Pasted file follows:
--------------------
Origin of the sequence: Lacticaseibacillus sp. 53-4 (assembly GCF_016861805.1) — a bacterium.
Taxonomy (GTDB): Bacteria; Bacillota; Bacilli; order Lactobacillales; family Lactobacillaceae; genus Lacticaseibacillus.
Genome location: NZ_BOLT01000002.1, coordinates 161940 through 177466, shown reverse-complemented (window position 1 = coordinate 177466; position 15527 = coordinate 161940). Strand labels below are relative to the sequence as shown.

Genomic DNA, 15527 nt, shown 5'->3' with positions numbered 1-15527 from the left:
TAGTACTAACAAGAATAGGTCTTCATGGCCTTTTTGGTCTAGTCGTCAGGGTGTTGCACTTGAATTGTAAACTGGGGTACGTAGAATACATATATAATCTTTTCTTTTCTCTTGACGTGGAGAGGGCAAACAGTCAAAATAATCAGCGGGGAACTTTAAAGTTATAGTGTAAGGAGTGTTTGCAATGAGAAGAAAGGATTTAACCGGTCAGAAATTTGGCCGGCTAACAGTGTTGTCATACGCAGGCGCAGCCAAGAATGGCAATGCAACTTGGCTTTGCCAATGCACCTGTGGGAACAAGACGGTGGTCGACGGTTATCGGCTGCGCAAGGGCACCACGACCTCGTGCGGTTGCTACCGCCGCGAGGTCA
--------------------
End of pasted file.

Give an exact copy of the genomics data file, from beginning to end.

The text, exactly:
Origin of the sequence: Lacticaseibacillus sp. 53-4 (assembly GCF_016861805.1) — a bacterium.
Taxonomy (GTDB): Bacteria; Bacillota; Bacilli; order Lactobacillales; family Lactobacillaceae; genus Lacticaseibacillus.
Genome location: NZ_BOLT01000002.1, coordinates 161940 through 177466, shown reverse-complemented (window position 1 = coordinate 177466; position 15527 = coordinate 161940). Strand labels below are relative to the sequence as shown.

Genomic DNA, 15527 nt, shown 5'->3' with positions numbered 1-15527 from the left:
TAGTACTAACAAGAATAGGTCTTCATGGCCTTTTTGGTCTAGTCGTCAGGGTGTTGCACTTGAATTGTAAACTGGGGTACGTAGAATACATATATAATCTTTTCTTTTCTCTTGACGTGGAGAGGGCAAACAGTCAAAATAATCAGCGGGGAACTTTAAAGTTATAGTGTAAGGAGTGTTTGCAATGAGAAGAAAGGATTTAACCGGTCAGAAATTTGGCCGGCTAACAGTGTTGTCATACGCAGGCGCAGCCAAGAATGGCAATGCAACTTGGCTTTGCCAATGCACCTGTGGGAACAAGACGGTGGTCGACGGTTATCGGCTGCGCAAGGGCACCACGACCTCGTGCGGTTGCTACCGCCGCGAGGTCA